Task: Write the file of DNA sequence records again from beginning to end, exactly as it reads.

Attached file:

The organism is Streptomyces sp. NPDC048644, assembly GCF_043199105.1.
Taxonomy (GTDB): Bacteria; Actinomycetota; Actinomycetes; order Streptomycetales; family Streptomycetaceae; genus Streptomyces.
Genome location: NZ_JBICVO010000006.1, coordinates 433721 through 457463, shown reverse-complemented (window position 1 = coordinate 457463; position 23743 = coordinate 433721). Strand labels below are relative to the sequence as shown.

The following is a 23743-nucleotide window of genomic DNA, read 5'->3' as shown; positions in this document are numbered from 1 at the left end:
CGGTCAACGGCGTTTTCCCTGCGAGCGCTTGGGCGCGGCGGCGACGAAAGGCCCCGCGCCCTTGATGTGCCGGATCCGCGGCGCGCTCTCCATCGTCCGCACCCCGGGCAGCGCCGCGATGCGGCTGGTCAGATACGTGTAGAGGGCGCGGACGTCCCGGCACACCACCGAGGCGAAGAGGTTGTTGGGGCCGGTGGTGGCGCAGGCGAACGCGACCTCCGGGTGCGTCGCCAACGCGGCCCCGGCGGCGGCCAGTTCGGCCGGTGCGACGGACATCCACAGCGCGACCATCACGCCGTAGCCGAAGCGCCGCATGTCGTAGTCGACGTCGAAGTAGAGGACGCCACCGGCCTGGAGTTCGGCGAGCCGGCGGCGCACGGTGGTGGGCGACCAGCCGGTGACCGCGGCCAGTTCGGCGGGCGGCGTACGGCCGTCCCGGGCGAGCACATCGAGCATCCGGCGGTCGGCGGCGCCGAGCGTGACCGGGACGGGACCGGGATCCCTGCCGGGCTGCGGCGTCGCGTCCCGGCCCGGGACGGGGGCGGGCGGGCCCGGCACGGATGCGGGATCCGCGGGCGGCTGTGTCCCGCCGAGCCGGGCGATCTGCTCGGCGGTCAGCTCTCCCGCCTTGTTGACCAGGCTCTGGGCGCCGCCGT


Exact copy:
The organism is Streptomyces sp. NPDC048644, assembly GCF_043199105.1.
Taxonomy (GTDB): Bacteria; Actinomycetota; Actinomycetes; order Streptomycetales; family Streptomycetaceae; genus Streptomyces.
Genome location: NZ_JBICVO010000006.1, coordinates 433721 through 457463, shown reverse-complemented (window position 1 = coordinate 457463; position 23743 = coordinate 433721). Strand labels below are relative to the sequence as shown.

The following is a 23743-nucleotide window of genomic DNA, read 5'->3' as shown; positions in this document are numbered from 1 at the left end:
CGGTCAACGGCGTTTTCCCTGCGAGCGCTTGGGCGCGGCGGCGACGAAAGGCCCCGCGCCCTTGATGTGCCGGATCCGCGGCGCGCTCTCCATCGTCCGCACCCCGGGCAGCGCCGCGATGCGGCTGGTCAGATACGTGTAGAGGGCGCGGACGTCCCGGCACACCACCGAGGCGAAGAGGTTGTTGGGGCCGGTGGTGGCGCAGGCGAACGCGACCTCCGGGTGCGTCGCCAACGCGGCCCCGGCGGCGGCCAGTTCGGCCGGTGCGACGGACATCCACAGCGCGACCATCACGCCGTAGCCGAAGCGCCGCATGTCGTAGTCGACGTCGAAGTAGAGGACGCCACCGGCCTGGAGTTCGGCGAGCCGGCGGCGCACGGTGGTGGGCGACCAGCCGGTGACCGCGGCCAGTTCGGCGGGCGGCGTACGGCCGTCCCGGGCGAGCACATCGAGCATCCGGCGGTCGGCGGCGCCGAGCGTGACCGGGACGGGACCGGGATCCCTGCCGGGCTGCGGCGTCGCGTCCCGGCCCGGGACGGGGGCGGGCGGGCCCGGCACGGATGCGGGATCCGCGGGCGGCTGTGTCCCGCCGAGCCGGGCGATCTGCTCGGCGGTCAGCTCTCCCGCCTTGTTGACCAGGCTCTGGGCGCCGCCGT